A powerful atmospheric river storm system is expected to bring life-threatening and damaging flooding, wind, snow and waves to California this weekend.
Flood watches will be in effect starting Saturday night through Tuesday in central and southern California. Dangerous and life-threatening flooding is possible with this event, including in urban areas.
Rainfall totals of 3 to 6 inches will be common, with 6 to 12 inches possible across south and southwest-facing foothills and mountains. The heaviest rain is expected Sunday and Monday, with up to 1 inch per hour possible during the peak. Long durations of heavy rainfall -- from three to six hours -- are also forecast.
Abundant freeway flooding in high-populated areas is expected. Even the lowest projections for rainfall will be enough to produce damaging flooding, according to the National Weather Service's Los Angeles office.
Los Angeles Mayor Karen Bass urged residents to stay off the roads on Sunday.
"We're fortunate that much of the storm will hit Sunday when many people are home anyway," Bass said during a press briefing late Saturday. "But when in doubt, stay home. Stay informed."
The city will be fully staffed to prepare to respond to any water-related emergencies and has "bolstered" its air resources in anticipation of the storm, the city's fire chief, Kristin Crowley, said at the briefing.
There will be the threat of extensive rock and mudslide activity on mountain and canyon roadways, which could cause significant travel delays and road closures.
Evacuation orders were issued on Saturday in parts of Santa Barbara County, with officials citing the high flash flooding risk. Door-to-door evacuations are expected to be completed in the city of Santa Barbara by Saturday evening.
"This storm is predicted to be one of the largest and most significant storms in the history of our county," Sheriff Barbara County Sheriff Bill Brown warned during a press briefing Saturday.
The county state beaches are closed until further notice, officials said. Schools will also be closed on Monday throughout the county.
The Ventura County Sheriff's Office also issued an evacuation order on Saturday for some residents due to the expected rain impacts. The 24-hour evacuation order goes into effect at 5 p.m. local time. An evacuation warning was also issued for other parts of the county.
Damaging winds will also be a big issue. Gusts between 60-80 mph are forecast on Sunday, especially in the mountains off the California coast.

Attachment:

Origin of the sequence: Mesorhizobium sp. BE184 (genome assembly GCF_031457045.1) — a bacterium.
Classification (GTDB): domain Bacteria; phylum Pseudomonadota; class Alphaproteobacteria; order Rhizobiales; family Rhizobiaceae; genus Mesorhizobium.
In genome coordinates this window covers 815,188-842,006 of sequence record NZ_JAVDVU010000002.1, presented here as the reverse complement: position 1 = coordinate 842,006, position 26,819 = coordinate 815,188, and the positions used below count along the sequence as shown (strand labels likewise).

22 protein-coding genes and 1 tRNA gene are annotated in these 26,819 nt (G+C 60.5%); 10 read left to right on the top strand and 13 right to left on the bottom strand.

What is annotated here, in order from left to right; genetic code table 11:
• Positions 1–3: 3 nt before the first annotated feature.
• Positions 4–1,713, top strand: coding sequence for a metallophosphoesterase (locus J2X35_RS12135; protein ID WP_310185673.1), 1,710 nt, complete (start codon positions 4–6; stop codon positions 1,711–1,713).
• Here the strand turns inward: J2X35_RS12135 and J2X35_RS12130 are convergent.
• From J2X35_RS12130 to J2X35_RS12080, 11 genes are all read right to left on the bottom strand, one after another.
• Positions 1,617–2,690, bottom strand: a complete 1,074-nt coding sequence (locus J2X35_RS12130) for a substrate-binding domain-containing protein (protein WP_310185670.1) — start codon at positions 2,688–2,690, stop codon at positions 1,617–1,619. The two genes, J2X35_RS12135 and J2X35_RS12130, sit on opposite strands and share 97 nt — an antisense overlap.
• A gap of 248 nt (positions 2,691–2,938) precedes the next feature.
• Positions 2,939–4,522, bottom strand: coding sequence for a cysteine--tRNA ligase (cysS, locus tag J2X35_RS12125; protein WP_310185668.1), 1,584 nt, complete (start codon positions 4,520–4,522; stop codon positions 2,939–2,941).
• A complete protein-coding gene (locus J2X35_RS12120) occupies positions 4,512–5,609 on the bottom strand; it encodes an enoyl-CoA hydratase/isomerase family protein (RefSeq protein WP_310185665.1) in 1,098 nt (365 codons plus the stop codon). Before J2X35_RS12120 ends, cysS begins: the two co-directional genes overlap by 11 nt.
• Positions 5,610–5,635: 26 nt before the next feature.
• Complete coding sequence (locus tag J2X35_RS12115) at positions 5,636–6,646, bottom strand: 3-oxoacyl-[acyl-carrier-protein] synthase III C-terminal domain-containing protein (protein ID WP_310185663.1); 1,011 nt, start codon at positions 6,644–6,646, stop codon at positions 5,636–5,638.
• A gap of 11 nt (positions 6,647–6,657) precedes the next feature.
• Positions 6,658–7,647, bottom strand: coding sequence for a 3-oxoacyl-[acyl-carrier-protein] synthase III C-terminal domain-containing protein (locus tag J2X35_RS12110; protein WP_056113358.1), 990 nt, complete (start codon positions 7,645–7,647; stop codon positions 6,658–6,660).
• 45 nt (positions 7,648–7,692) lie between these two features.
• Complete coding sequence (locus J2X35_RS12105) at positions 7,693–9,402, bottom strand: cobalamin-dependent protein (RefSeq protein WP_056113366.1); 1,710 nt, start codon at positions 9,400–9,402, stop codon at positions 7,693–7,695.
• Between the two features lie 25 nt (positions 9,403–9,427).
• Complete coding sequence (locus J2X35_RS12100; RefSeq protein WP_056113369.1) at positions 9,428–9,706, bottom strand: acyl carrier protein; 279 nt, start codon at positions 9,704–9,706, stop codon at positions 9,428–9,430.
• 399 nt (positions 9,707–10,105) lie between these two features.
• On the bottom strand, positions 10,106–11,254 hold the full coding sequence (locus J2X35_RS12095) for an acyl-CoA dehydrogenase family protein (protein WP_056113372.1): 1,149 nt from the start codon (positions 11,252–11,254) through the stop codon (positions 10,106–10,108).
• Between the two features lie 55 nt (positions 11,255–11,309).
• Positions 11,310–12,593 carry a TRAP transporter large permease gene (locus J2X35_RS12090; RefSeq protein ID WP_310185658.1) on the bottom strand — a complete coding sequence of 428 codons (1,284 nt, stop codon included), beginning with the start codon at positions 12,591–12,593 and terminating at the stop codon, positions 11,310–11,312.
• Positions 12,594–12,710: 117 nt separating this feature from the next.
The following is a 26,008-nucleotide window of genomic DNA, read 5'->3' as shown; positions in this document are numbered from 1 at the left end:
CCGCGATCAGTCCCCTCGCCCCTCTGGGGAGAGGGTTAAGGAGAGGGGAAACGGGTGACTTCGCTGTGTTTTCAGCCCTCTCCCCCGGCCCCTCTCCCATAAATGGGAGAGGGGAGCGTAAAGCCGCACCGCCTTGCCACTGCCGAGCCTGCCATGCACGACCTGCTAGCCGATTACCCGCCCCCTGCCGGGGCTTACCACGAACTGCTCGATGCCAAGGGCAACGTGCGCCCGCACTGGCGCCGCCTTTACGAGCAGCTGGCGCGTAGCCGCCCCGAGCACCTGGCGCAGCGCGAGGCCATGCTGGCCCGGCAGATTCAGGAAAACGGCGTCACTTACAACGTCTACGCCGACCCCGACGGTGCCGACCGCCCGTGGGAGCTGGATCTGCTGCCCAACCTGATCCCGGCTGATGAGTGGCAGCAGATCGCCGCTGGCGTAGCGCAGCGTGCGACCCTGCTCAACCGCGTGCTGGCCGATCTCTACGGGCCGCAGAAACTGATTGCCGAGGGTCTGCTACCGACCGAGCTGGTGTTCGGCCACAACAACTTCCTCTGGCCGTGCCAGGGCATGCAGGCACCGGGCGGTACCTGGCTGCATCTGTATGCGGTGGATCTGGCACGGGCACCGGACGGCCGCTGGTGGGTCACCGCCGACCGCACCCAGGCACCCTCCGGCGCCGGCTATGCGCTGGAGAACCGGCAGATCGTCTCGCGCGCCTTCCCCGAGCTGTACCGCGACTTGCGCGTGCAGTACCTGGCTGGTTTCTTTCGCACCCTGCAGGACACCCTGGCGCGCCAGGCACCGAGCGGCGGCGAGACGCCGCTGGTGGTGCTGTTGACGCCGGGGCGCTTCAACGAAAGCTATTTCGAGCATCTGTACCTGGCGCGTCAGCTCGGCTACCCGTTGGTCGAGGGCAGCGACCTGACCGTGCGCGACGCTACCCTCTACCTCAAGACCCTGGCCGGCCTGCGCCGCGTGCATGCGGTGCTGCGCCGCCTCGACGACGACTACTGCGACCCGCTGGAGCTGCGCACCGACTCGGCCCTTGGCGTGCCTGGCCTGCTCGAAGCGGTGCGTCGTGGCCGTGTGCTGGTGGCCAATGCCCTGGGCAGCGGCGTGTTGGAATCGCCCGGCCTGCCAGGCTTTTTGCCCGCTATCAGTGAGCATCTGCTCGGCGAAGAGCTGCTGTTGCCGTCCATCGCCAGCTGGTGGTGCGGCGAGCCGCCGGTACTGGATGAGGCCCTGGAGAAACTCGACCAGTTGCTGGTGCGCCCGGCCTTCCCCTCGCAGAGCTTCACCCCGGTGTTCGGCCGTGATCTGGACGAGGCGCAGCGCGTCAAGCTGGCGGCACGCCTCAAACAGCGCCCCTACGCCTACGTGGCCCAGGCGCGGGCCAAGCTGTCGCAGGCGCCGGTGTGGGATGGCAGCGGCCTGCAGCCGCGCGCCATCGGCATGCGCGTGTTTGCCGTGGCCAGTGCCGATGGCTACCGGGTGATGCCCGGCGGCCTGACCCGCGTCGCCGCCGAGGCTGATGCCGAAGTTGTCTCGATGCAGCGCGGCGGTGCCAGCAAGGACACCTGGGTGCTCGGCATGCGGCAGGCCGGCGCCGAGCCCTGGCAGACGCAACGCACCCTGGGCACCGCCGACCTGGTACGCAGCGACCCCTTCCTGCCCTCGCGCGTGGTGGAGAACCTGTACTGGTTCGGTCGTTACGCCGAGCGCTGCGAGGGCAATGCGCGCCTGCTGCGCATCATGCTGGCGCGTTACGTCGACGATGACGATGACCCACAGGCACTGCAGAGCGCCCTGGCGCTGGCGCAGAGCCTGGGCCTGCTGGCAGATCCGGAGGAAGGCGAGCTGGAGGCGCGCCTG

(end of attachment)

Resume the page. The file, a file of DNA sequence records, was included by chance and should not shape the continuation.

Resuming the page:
Damaging winds will blow down trees and power lines. Widespread power outages are expected. Travel will be difficult, especially for high-profile vehicles. Extensive wind damage is expected in mountain areas.
A high surf advisory is already in effect, lasting through Monday. Waves could reach 20 feet, peaking Sunday.
There is an increased risk of ocean drowning. Rip currents can pull swimmers and surfers out to sea. Large breaking waves can cause injury, wash people off beaches and rocks and capsize small boats near shore.
Significant damage to roads or structures is not expected, according to the National Weather Service.
Winter storm warnings will also be in effect from Saturday evening to Tuesday in the Sierra Nevada mountain range, where very heavy snow is expected.
Total snow accumulations of 2 to 4 feet are expected, with up to 5 to 6 feet at the higher mountain peaks.
Timing the storm
Rain is forecast to move in Saturday evening and continue to intensify and spread through the night.
By Sunday morning, heavy rain is expected along much of the California coast, with heavy snow in the mountains.
Late Sunday afternoon, as the Grammy Awards are underway in Los Angeles, the heaviest rain from this storm will be centered over Los Angeles and surrounding areas. Flash flooding is likely, including in urban areas, as well as damaging winds. Delays are expected at Los Angeles International Airport.
By Monday morning, the heavy rain is expected to be in the San Diego area, with flash flooding likely. The rain is forecast to continue and get lighter throughout the day.